I am a parent with AS of 4 young children (including a set of twins and a surprise baby). I really would like (need!) to hear from other adults/ teens how it was growing up with an Aspie parent. Here in US it would cost around $29, 000 USD to send them to day care or hire a nanny. We will God willing be hiring a part-time nanny to help out. But I get enraged at stupid small things. My dad is Aspergers/ autistic and so I know how it was to be raised by a strict, angry dad and I try to do the opposite but then I see dirty baseboards, a cupboard not closet, dust in the drawers and I loose it. All the information comes at the same time, I feel helpless and then the WORSE is that I allow myself to feel ENTITLED that my oldest kid (usually) should clean, for no good reason. I've been in therapy on and off 2 years total. I took severe parenting classes on my own will but that were designed for parents whose children were taken by Child Protective Services (6 months).

What is helping the most is praying and realizing God does not accept my nasty behavior, especially towards innocent human beings. Now I am at the point of writing empathy statements when I hit, or am mean with the kids and it is tearing me up inside, which is good, I do deserve it and I am realizing how shitty it is for them. How do I release my rage? I am in an apartment and can't easily scream/ break stuff, would a boxing dummy work? Any ideas? Also how to get my husband to understand that I seriously am not nice sometimes with the kids, and that this is NOT normal? Like he is kind of a pushover and just doesn't want to deal with my moods at times or thinks yeah ok one of the kids was misbehaving and deserved to be punished (he doesn't really think about it). Any comments for him I can forward too so we can both make sure our kids stay happy and live a half normal life.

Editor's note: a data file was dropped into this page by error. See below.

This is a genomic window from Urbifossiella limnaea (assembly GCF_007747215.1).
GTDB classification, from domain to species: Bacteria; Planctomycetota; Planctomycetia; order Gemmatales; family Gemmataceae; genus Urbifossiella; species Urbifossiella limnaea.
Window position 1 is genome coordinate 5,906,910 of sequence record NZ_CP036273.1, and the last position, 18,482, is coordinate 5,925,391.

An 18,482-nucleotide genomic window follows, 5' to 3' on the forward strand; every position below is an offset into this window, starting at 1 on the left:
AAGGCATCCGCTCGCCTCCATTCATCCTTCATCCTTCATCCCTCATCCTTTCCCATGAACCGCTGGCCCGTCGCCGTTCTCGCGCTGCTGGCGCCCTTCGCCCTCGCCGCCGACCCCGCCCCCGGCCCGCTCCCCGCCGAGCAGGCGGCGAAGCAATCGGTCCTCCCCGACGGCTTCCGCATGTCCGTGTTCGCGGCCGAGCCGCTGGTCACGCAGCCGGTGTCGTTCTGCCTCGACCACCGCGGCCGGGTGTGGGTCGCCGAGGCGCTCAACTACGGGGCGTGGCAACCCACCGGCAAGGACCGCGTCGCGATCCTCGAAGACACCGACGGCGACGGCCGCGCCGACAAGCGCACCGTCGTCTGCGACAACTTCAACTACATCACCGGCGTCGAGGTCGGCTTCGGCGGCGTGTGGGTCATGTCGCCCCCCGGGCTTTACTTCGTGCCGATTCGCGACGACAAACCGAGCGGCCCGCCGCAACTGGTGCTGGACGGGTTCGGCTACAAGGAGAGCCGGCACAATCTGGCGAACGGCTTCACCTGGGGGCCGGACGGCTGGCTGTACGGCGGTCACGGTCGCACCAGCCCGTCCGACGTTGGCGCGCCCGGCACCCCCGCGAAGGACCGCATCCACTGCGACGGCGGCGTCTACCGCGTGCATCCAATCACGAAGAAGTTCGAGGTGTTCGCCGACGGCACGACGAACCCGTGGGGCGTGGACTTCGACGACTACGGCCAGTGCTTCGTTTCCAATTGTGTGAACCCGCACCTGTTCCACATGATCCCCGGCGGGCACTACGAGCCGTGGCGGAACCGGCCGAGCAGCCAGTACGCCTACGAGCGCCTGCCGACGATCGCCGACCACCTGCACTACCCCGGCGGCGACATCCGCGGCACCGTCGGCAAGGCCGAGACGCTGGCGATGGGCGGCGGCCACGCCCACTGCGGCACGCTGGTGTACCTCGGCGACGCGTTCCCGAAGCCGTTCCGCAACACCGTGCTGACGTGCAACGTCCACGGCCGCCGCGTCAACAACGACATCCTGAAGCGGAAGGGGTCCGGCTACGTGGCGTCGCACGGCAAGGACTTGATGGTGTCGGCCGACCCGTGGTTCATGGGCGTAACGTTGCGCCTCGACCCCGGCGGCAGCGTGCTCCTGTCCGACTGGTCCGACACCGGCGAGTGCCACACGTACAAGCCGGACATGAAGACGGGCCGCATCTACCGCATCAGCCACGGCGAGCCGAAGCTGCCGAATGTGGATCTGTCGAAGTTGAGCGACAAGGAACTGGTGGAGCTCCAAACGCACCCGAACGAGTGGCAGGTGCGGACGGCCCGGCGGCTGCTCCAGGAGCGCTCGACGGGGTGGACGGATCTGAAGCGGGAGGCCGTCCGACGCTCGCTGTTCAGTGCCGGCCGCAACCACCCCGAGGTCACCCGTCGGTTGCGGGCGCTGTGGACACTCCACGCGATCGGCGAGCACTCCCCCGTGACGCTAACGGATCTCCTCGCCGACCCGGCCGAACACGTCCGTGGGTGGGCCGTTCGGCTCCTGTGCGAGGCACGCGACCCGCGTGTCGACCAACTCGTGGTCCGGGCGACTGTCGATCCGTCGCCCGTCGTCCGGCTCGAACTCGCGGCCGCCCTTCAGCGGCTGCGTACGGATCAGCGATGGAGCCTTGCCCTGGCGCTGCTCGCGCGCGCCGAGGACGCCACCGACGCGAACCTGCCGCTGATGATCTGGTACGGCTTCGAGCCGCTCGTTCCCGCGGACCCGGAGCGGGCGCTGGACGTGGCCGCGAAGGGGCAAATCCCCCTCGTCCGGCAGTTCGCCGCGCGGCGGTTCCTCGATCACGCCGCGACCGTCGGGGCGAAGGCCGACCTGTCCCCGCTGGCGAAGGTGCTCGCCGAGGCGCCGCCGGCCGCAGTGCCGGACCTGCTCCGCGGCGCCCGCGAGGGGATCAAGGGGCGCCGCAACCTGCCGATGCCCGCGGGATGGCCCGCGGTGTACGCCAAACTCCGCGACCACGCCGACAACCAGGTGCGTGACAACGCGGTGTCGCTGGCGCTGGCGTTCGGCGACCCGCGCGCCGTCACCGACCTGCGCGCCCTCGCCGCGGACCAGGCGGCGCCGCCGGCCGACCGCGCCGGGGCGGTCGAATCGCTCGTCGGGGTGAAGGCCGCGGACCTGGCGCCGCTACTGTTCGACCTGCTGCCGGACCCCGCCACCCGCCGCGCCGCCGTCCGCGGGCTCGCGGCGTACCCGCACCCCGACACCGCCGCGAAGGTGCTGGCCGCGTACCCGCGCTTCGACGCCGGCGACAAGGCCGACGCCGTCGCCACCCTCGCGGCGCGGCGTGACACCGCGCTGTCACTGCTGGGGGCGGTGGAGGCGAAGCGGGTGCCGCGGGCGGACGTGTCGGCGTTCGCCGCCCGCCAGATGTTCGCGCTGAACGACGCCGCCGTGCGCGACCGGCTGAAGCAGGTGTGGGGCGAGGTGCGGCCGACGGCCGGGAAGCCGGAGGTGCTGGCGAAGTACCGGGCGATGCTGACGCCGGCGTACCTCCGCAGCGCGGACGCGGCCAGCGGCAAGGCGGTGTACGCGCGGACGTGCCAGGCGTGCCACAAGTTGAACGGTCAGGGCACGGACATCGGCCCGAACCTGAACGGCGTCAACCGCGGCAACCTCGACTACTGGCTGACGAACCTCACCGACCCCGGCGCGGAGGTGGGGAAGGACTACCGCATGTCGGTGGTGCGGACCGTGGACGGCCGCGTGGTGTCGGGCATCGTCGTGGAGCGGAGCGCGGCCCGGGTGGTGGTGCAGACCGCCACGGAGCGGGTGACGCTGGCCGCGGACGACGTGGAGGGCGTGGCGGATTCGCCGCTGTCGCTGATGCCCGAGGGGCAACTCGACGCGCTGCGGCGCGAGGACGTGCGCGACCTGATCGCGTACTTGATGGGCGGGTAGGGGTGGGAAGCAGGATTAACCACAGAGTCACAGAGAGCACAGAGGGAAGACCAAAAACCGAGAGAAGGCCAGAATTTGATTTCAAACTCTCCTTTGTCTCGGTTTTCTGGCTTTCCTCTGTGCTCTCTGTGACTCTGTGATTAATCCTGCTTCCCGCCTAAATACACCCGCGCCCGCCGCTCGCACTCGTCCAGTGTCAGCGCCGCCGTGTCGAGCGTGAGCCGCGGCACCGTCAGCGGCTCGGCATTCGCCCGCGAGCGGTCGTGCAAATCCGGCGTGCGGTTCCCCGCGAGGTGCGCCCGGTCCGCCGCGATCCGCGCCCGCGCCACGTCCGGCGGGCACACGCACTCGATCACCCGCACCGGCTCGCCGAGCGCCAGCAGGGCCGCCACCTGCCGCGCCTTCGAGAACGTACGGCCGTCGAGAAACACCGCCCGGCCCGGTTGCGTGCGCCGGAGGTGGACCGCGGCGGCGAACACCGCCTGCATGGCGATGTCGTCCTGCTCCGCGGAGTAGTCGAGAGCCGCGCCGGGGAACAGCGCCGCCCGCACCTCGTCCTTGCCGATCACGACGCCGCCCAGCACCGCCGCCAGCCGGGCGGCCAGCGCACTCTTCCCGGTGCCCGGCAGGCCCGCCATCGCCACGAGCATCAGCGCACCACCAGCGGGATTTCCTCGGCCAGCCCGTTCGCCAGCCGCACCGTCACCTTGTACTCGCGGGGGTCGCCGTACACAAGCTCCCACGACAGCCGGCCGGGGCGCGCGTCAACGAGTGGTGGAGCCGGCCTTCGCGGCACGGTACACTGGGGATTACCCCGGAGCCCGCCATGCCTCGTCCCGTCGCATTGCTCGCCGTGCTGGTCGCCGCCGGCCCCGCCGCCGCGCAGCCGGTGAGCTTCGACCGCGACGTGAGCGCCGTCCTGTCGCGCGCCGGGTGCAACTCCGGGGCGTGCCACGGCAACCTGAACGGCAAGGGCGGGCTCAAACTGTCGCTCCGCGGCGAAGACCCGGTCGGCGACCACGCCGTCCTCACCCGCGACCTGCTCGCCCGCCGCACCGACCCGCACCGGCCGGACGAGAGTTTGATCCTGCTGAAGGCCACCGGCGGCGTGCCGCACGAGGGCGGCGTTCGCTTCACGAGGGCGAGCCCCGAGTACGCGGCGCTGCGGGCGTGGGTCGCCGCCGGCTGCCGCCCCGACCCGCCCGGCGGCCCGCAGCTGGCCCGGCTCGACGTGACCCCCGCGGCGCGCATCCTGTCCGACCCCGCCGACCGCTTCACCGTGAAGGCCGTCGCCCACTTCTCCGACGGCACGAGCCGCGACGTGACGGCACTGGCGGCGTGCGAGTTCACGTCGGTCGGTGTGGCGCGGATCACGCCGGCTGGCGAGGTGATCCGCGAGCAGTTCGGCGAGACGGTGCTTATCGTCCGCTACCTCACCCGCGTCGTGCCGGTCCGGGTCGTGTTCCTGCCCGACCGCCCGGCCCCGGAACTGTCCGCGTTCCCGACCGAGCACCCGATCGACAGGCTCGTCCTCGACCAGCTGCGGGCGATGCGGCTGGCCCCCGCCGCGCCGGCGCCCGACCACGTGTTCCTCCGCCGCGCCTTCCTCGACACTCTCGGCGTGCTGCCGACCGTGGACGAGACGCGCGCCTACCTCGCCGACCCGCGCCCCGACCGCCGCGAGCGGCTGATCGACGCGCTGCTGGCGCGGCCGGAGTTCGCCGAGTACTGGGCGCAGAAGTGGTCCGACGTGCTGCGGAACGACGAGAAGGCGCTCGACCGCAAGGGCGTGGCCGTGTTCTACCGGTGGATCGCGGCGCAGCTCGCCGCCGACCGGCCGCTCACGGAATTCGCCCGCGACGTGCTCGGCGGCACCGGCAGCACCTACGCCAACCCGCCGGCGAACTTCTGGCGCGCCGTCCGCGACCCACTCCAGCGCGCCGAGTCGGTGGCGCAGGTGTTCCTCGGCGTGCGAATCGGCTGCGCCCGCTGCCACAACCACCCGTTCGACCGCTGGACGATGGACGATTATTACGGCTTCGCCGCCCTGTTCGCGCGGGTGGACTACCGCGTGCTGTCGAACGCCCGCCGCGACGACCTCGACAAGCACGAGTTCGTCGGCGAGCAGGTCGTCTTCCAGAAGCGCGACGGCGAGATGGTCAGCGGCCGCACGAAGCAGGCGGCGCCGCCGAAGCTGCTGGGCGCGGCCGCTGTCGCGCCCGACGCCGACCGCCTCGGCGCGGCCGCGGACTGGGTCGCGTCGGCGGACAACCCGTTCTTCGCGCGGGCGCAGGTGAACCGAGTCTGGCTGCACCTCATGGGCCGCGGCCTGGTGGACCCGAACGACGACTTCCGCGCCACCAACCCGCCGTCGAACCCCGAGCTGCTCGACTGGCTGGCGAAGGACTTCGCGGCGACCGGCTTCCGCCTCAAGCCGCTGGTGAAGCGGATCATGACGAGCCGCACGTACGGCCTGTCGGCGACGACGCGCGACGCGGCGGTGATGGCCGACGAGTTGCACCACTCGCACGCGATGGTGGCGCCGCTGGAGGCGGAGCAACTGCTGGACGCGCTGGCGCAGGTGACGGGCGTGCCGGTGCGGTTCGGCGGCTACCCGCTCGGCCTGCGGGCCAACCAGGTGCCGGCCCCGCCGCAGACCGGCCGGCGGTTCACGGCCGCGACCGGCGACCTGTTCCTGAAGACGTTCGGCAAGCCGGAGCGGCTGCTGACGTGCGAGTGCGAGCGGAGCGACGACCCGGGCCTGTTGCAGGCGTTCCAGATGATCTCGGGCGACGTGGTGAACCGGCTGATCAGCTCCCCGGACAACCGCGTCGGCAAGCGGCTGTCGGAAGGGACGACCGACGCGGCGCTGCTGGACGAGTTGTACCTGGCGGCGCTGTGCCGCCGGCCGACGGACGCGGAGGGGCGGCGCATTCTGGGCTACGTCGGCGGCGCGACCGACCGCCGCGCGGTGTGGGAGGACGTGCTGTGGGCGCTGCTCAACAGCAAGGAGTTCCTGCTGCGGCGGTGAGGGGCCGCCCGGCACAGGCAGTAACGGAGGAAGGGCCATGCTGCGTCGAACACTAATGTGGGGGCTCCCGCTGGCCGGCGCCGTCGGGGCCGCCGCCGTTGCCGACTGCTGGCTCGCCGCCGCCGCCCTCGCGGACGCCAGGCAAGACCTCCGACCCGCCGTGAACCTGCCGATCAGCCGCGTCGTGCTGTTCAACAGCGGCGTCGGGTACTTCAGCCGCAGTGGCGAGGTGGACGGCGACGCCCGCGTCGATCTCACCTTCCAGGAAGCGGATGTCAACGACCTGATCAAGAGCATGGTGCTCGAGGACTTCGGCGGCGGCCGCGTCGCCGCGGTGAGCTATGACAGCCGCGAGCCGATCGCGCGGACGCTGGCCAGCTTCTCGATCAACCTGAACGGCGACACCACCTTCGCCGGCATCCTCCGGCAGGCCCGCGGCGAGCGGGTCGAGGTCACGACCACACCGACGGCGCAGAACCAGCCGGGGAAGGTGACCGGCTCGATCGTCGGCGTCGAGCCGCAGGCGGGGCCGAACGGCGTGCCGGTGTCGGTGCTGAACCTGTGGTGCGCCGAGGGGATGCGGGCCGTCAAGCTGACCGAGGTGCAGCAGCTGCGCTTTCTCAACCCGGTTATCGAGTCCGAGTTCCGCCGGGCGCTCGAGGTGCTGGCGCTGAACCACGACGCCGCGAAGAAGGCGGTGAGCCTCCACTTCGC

Another thing is when I was 9 I was taken from my mom and I hated it so much, I really wanted my abusive mom back. My son has been going to family for longer stays (half a month) but then he cries so bad to come back it tears me apart. I seem okay with the other kids when he is not there and hubby has noticed that too, that I unfairly take it out on him. Please anyone raised by an Aspie parent help me know how it was. if you can message or reply with email then I can also get back confidentially.
Thank you humbly.

July 19, 2012 - 5:00pm

Hi Nikki,

I sympathize.

Fortunately, there are resources on the net that you can go to for more information. It would be nice if your dad was to show an interest in this as well, but it's also true that the more you can learn and understand about this syndrome, the better you will be able to deal with the effects.